“Success in a hybrid work environment requires employers to move beyond viewing remote or hybrid environments as a temporary or short-term strategy and to treat it as an opportunity.”
Managing Vice President, Gartner
Remote teams, hybrid work, and offshore workforce are some of the most significant business transformations of the century. Previously held apprehensions now seem to be outweighed by their benefits.
The reality, of course, is that there are some security risks that businesses need to address to optimise the upside of such flexible work arrangements (FWAs). How?
What are Remote, Hybrid, and Offshore Setups?
Let us first clarify how the FWAs differ. Remote work, also known as Work From Home (WFH) or telecommuting, is an arrangement that allows an employee to work from another location aside from the business premises. When remote work was combined with traditional on-site work, it became a hybrid work setup.
On the other hand, offshore employment is when a business hires employees located overseas. Offshoring can be similar to, but different from outsourcing – hiring a third-party company, whether domestically or overseas, to perform services that are typically done in-house.
Why Flexible Work Is Here To Stay
Organisations are now seeing the many benefits of FWAs, for both employers and employees, including:
- Increased productivity
- Reduced costs
- Improved work-life balance and job satisfaction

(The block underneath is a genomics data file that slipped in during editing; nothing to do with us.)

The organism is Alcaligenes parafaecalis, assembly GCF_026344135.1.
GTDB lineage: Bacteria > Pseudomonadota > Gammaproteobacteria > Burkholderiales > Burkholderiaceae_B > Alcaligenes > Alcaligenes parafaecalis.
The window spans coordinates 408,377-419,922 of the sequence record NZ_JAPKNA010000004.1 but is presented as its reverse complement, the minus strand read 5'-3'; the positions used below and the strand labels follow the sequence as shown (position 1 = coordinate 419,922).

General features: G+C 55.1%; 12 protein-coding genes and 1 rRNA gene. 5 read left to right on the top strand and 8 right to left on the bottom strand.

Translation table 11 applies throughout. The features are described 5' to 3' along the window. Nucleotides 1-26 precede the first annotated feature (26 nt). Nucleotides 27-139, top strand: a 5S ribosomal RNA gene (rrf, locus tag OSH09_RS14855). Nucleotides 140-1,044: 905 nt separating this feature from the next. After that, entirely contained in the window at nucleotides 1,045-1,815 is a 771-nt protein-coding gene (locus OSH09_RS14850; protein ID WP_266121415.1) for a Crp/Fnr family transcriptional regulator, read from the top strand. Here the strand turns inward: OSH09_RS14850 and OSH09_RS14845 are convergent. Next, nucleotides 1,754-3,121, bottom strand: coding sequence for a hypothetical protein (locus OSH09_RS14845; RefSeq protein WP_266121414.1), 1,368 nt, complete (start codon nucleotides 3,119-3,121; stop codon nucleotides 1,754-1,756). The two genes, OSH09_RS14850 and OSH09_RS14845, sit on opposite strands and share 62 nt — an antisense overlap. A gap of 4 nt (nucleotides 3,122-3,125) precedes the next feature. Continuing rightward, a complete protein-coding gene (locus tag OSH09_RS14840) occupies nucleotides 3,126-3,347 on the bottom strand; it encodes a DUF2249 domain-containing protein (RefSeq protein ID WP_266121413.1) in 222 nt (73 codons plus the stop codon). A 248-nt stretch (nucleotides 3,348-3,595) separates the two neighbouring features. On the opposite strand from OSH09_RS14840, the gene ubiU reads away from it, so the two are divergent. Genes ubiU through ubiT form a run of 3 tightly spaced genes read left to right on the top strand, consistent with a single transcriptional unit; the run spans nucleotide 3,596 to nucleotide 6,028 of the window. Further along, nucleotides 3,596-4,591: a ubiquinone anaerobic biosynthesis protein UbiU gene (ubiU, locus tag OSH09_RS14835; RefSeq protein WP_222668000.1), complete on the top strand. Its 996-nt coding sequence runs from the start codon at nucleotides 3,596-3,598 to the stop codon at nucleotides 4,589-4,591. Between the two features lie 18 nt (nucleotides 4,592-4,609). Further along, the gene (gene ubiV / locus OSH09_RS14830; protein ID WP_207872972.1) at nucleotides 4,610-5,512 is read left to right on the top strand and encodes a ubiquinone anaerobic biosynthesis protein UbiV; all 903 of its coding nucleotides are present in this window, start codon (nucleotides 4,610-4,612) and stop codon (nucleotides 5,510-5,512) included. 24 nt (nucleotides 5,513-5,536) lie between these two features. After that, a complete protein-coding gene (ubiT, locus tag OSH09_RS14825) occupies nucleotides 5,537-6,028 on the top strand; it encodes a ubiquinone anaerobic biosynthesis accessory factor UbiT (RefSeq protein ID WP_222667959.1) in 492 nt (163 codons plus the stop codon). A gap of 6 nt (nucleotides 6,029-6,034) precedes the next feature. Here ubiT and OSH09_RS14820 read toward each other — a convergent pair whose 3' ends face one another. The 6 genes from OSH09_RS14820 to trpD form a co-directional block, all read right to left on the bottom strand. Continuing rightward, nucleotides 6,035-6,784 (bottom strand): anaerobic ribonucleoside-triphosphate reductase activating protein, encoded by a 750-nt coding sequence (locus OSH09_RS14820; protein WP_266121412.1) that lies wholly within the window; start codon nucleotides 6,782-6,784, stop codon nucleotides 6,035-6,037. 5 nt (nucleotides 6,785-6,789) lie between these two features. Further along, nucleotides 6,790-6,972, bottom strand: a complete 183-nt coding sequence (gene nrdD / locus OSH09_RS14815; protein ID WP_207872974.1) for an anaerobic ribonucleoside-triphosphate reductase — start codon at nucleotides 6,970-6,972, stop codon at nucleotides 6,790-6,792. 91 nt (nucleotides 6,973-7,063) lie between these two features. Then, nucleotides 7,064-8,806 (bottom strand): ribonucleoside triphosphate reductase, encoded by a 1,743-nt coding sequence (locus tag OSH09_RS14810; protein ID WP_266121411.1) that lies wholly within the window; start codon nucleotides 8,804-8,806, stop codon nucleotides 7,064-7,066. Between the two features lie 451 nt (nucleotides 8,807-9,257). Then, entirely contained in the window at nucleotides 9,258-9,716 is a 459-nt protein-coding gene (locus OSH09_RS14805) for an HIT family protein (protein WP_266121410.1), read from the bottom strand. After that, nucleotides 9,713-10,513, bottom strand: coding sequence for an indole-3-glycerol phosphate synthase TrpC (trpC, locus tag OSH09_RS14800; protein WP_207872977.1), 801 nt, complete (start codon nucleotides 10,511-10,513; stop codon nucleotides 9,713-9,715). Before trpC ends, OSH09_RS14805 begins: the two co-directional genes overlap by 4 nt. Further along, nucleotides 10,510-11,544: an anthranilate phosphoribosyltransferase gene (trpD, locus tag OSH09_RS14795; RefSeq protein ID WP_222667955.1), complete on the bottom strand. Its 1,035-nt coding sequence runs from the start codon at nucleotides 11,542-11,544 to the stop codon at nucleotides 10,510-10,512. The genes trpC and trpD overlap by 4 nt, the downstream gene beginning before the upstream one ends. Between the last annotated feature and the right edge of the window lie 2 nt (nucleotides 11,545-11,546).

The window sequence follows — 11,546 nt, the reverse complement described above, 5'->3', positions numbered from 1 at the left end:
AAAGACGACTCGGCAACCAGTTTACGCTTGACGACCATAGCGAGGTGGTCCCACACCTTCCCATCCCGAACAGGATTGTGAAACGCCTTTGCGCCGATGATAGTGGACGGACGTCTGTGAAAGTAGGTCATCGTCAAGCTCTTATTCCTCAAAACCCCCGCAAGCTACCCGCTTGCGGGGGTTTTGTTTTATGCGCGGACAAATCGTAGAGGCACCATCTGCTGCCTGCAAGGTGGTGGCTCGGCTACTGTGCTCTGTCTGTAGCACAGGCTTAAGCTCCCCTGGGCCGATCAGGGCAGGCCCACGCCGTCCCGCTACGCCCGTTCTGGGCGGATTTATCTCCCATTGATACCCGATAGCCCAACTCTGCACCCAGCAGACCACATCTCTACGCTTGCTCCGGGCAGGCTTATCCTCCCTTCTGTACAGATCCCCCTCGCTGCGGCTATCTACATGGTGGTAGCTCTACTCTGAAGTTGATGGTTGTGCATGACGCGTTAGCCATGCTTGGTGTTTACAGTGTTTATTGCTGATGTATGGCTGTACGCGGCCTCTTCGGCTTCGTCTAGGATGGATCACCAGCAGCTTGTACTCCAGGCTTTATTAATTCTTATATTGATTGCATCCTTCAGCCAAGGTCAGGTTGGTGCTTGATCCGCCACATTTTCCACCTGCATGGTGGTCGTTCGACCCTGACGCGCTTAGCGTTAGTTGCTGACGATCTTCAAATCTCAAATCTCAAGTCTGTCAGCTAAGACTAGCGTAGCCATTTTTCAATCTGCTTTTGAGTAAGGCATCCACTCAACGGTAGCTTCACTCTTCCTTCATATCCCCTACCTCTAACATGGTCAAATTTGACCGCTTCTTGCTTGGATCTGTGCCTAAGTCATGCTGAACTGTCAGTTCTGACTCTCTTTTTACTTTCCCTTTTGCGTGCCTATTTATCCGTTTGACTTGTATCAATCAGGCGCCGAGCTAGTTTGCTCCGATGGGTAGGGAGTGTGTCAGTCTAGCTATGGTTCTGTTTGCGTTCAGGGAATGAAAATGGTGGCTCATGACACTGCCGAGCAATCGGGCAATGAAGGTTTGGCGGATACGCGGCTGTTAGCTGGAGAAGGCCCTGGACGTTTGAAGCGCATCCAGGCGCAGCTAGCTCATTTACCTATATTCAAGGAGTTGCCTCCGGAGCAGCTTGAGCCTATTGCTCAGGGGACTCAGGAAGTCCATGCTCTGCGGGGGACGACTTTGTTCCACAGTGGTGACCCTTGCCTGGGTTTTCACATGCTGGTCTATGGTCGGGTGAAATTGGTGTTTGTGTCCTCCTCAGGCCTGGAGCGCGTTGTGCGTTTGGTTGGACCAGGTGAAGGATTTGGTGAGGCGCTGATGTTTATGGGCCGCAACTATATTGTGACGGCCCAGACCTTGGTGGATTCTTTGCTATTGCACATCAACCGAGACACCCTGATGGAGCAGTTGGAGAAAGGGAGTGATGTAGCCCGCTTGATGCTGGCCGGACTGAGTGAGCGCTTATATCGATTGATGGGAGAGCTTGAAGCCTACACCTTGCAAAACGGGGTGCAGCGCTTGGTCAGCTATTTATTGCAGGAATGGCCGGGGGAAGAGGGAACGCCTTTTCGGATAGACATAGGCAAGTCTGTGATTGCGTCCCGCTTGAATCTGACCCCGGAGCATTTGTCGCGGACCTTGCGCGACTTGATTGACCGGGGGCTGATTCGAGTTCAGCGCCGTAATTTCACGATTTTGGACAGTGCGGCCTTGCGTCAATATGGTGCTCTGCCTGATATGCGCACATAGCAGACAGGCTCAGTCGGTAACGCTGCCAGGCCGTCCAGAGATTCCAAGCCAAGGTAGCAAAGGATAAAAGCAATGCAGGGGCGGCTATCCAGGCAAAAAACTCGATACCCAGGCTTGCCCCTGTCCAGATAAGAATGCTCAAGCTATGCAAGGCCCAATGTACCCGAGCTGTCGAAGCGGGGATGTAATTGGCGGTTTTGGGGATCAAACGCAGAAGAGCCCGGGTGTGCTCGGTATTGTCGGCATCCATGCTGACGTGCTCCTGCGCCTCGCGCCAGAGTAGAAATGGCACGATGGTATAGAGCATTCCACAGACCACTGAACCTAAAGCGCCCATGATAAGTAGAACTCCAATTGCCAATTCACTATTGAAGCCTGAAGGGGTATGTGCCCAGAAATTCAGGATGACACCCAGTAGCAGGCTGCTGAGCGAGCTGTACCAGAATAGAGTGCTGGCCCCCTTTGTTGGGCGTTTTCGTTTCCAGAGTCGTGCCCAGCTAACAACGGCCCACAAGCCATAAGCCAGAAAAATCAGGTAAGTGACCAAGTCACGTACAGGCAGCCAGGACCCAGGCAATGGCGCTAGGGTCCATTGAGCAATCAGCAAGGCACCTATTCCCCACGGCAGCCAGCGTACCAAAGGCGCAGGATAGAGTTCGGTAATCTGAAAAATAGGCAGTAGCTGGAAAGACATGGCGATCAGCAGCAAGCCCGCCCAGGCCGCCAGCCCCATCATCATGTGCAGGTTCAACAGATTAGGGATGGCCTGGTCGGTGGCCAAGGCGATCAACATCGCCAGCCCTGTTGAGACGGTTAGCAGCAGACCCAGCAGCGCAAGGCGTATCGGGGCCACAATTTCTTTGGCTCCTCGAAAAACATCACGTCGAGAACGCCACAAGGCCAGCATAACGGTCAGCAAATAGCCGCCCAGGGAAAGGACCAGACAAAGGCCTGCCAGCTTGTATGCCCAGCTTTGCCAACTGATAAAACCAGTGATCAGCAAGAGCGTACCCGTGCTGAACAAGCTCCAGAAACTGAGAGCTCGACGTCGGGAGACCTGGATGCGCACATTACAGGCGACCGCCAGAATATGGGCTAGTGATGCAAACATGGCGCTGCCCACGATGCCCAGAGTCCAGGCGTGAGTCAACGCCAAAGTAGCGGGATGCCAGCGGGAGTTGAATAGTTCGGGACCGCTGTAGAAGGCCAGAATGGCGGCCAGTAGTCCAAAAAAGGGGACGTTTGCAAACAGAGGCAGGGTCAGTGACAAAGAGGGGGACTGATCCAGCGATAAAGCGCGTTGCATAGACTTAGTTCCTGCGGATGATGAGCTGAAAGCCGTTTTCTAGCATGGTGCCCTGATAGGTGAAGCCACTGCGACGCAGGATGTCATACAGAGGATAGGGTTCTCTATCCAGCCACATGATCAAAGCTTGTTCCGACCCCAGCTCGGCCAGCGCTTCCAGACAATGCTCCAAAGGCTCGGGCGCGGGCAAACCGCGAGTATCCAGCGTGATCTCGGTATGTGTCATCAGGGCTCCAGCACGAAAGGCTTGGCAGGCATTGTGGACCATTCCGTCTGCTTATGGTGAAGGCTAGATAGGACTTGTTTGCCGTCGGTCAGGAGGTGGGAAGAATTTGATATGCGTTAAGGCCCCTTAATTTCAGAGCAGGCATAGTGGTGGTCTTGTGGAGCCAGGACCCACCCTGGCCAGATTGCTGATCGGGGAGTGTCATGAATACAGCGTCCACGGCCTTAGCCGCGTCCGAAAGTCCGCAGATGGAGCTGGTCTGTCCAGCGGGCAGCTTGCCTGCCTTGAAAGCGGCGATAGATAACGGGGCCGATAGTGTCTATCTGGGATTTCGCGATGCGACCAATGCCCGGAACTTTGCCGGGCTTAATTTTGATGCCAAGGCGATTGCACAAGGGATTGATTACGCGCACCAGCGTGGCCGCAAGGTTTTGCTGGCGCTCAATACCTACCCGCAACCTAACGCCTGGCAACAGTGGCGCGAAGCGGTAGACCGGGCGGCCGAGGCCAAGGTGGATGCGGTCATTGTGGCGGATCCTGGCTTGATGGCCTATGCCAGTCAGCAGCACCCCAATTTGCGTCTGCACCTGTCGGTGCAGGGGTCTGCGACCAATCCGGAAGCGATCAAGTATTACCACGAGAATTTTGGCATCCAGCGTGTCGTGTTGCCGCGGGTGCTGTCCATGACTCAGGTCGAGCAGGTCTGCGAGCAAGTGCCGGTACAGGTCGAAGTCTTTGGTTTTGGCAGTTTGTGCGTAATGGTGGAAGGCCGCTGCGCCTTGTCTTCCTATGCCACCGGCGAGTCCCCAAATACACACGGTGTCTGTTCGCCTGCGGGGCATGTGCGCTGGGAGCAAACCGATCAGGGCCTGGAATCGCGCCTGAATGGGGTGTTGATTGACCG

- Access to a diverse/global talent pool
Cyber Security Risks of Managing Remote, Hybrid, and Offshore Teams
Managing remote and offshore teams can also bring challenges. FWAs can come with communication difficulties, isolation, legal complexity, and cyber security challenges – some of which are discussed below.
In case you get infected, don’t pay the ransom – there is no guarantee that you will get your files back. Seek help from a reputable cyber security expert or your IT consultant, as well as the authorities. (Contact the 24/7 Cyber Security Hotline at 1300 CYBER1 or go to ReportCyber.)
With sloppy security, remote users with unmanaged devices can possibly connect to your cloud storage. This can open the door to unauthorised data access or downloads. There is also added risk if an employee loses their device or credentials. Moreso, remote work can create bad cyber security habits that can make remote staff more vulnerable to threats.
Lack of Compliance
Remote teams may tend to have less supervision or day-to-day touch-in. This could increase the risk of non-compliance with cyber security policies and procedures. Remote workers could also be subject to different laws and regulations depending on their location, which can affect the data protection and privacy requirements of the business.
Remote staff could use unsecured or vulnerable Wi-Fi networks, such as public hotspots or home networks with weak passwords or improper settings. Attackers can then intercept data in transit as it passes through various network connections, possibly leading to a data breach.
Non-exclusive device use
Sharing devices with non-employees who don’t understand your security policies could open a pathway for malicious actors. Inadequate separation between work-related use and personal use of a device can lead to similar challenges.
Solutions to Reduce Flexible Work Security Risks
Modified work setups would require businesses to adopt effective strategies and technologies to reduce the above and other relevant security risks. Here are some strategies and best practices that can mitigate them.
Whichever path you take should be adapted to your industry, company size and current cyber security posture, but never leave your business’ future to chance. Don’t neglect cyber security when planning your business budget.
Strengthen Your Security Policies
Modify your security policies and practices, with due consideration for FWAs. Establish clear guidelines about data access and sharing. Regularly review and update these policies to address emerging threats. Make sure you have effective ways of verifying compliance.